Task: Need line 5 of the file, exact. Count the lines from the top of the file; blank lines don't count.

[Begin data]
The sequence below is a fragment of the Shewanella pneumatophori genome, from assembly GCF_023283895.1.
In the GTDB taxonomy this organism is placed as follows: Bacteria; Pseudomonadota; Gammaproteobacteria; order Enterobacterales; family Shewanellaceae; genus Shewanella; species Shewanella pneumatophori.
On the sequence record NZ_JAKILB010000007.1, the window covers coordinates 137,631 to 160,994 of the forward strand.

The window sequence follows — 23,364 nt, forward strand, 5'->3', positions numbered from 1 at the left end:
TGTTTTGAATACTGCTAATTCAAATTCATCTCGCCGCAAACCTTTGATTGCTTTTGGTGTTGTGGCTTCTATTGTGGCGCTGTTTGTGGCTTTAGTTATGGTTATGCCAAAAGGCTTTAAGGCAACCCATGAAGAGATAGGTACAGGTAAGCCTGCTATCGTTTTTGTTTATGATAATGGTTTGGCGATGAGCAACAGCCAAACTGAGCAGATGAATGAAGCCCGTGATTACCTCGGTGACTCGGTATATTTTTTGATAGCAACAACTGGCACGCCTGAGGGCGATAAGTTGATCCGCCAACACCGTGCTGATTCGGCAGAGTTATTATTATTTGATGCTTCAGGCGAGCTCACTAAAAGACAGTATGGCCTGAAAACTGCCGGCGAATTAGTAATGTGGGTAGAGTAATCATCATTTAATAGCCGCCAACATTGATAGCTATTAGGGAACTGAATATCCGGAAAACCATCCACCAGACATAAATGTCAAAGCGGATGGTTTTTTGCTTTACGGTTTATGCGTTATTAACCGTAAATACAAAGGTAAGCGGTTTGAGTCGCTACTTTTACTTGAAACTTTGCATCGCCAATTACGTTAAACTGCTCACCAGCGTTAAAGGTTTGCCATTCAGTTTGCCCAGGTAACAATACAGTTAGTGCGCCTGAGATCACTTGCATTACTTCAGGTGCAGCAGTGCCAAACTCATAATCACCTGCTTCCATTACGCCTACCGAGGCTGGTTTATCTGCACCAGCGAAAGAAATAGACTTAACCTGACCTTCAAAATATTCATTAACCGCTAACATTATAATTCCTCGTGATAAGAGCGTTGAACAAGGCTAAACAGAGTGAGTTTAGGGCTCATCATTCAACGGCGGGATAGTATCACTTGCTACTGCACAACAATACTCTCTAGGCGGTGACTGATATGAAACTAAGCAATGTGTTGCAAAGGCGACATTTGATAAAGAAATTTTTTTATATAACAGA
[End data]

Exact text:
TGTTTTGAATACTGCTAATTCAAATTCATCTCGCCGCAAACCTTTGATTGCTTTTGGTGTTGTGGCTTCTATTGTGGCGCTGTTTGTGGCTTTAGTTATGGTTATGCCAAAAGGCTTTAAGGCAACCCATGAAGAGATAGGTACAGGTAAGCCTGCTATCGTTTTTGTTTATGATAATGGTTTGGCGATGAGCAACAGCCAAACTGAGCAGATGAATGAAGCCCGTGATTACCTCGGTGACTCGGTATATTTTTTGATAGCAACAACTGGCACGCCTGAGGGCGATAAGTTGATCCGCCAACACCGTGCTGATTCGGCAGAGTTATTATTATTTGATGCTTCAGGCGAGCTCACTAAAAGACAGTATGGCCTGAAAACTGCCGGCGAATTAGTAATGTGGGTAGAGTAATCATCATTTAATAGCCGCCAACATTGATAGCTATTAGGGAACTGAATATCCGGAAAACCATCCACCAGACATAAATGTCAAAGCGGATGGTTTTTTGCTTTACGGTTTATGCGTTATTAACCGTAAATACAAAGGTAAGCGGTTTGAGTCGCTACTTTTACTTGAAACTTTGCATCGCCAATTACGTTAAACTGCTCACCAGCGTTAAAGGTTTGCCATTCAGTTTGCCCAGGTAACAATACAGTTAGTGCGCCTGAGATCACTTGCATTACTTCAGGTGCAGCAGTGCCAAACTCATAATCACCTGCTTCCATTACGCCTACCGAGGCTGGTTTATCTGCACCAGCGAAAGAAATAGACTTAACCTGACCTTCAAAATATTCATTAACCGCTAACATTATAATTCCTCGTGATAAGAGCGTTGAACAAGGCTAAACAGAGTGAGTTTAGGGCTCATCATTCAACGGCGGGATAGTATCACTTGCTACTGCACAACAATACTCTCTAGGCGGTGACTGATATGAAACTAAGCAATGTGTTGCAAAGGCGACATTTGATAAAGAAATTTTTTTATATAACAGA